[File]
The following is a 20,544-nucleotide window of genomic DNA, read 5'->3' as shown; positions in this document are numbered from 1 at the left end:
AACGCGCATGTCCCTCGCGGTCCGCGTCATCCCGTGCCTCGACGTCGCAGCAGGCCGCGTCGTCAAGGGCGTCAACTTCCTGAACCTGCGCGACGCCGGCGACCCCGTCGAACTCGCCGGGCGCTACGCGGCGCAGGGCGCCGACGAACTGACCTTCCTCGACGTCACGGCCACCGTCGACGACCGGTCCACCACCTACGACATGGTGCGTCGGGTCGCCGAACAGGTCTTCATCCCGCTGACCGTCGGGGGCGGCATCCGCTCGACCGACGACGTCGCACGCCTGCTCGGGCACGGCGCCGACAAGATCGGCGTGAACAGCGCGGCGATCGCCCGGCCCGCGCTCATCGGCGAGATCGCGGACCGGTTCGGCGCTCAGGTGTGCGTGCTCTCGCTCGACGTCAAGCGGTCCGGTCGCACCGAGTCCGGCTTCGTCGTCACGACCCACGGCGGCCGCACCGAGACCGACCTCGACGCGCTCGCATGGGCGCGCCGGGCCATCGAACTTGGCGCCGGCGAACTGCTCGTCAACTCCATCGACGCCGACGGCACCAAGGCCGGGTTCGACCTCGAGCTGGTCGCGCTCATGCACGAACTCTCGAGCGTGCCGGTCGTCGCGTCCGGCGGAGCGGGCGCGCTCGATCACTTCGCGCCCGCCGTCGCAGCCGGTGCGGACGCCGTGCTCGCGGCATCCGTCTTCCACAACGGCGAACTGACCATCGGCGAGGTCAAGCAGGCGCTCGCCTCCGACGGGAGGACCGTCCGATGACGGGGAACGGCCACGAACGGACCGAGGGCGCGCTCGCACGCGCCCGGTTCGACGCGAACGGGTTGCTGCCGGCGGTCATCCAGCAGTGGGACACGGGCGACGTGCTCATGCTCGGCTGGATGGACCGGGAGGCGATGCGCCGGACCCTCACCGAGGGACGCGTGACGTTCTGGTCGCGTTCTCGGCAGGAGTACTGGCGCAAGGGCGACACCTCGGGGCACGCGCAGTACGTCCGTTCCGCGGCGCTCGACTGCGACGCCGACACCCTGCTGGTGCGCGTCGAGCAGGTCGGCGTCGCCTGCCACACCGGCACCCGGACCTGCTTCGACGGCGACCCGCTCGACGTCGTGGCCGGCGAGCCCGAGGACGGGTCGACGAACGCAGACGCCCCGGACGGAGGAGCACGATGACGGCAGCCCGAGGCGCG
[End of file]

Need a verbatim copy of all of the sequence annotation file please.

The following is a 20,544-nucleotide window of genomic DNA, read 5'->3' as shown; positions in this document are numbered from 1 at the left end:
AACGCGCATGTCCCTCGCGGTCCGCGTCATCCCGTGCCTCGACGTCGCAGCAGGCCGCGTCGTCAAGGGCGTCAACTTCCTGAACCTGCGCGACGCCGGCGACCCCGTCGAACTCGCCGGGCGCTACGCGGCGCAGGGCGCCGACGAACTGACCTTCCTCGACGTCACGGCCACCGTCGACGACCGGTCCACCACCTACGACATGGTGCGTCGGGTCGCCGAACAGGTCTTCATCCCGCTGACCGTCGGGGGCGGCATCCGCTCGACCGACGACGTCGCACGCCTGCTCGGGCACGGCGCCGACAAGATCGGCGTGAACAGCGCGGCGATCGCCCGGCCCGCGCTCATCGGCGAGATCGCGGACCGGTTCGGCGCTCAGGTGTGCGTGCTCTCGCTCGACGTCAAGCGGTCCGGTCGCACCGAGTCCGGCTTCGTCGTCACGACCCACGGCGGCCGCACCGAGACCGACCTCGACGCGCTCGCATGGGCGCGCCGGGCCATCGAACTTGGCGCCGGCGAACTGCTCGTCAACTCCATCGACGCCGACGGCACCAAGGCCGGGTTCGACCTCGAGCTGGTCGCGCTCATGCACGAACTCTCGAGCGTGCCGGTCGTCGCGTCCGGCGGAGCGGGCGCGCTCGATCACTTCGCGCCCGCCGTCGCAGCCGGTGCGGACGCCGTGCTCGCGGCATCCGTCTTCCACAACGGCGAACTGACCATCGGCGAGGTCAAGCAGGCGCTCGCCTCCGACGGGAGGACCGTCCGATGACGGGGAACGGCCACGAACGGACCGAGGGCGCGCTCGCACGCGCCCGGTTCGACGCGAACGGGTTGCTGCCGGCGGTCATCCAGCAGTGGGACACGGGCGACGTGCTCATGCTCGGCTGGATGGACCGGGAGGCGATGCGCCGGACCCTCACCGAGGGACGCGTGACGTTCTGGTCGCGTTCTCGGCAGGAGTACTGGCGCAAGGGCGACACCTCGGGGCACGCGCAGTACGTCCGTTCCGCGGCGCTCGACTGCGACGCCGACACCCTGCTGGTGCGCGTCGAGCAGGTCGGCGTCGCCTGCCACACCGGCACCCGGACCTGCTTCGACGGCGACCCGCTCGACGTCGTGGCCGGCGAGCCCGAGGACGGGTCGACGAACGCAGACGCCCCGGACGGAGGAGCACGATGACGGCAGCCCGAGGCGCG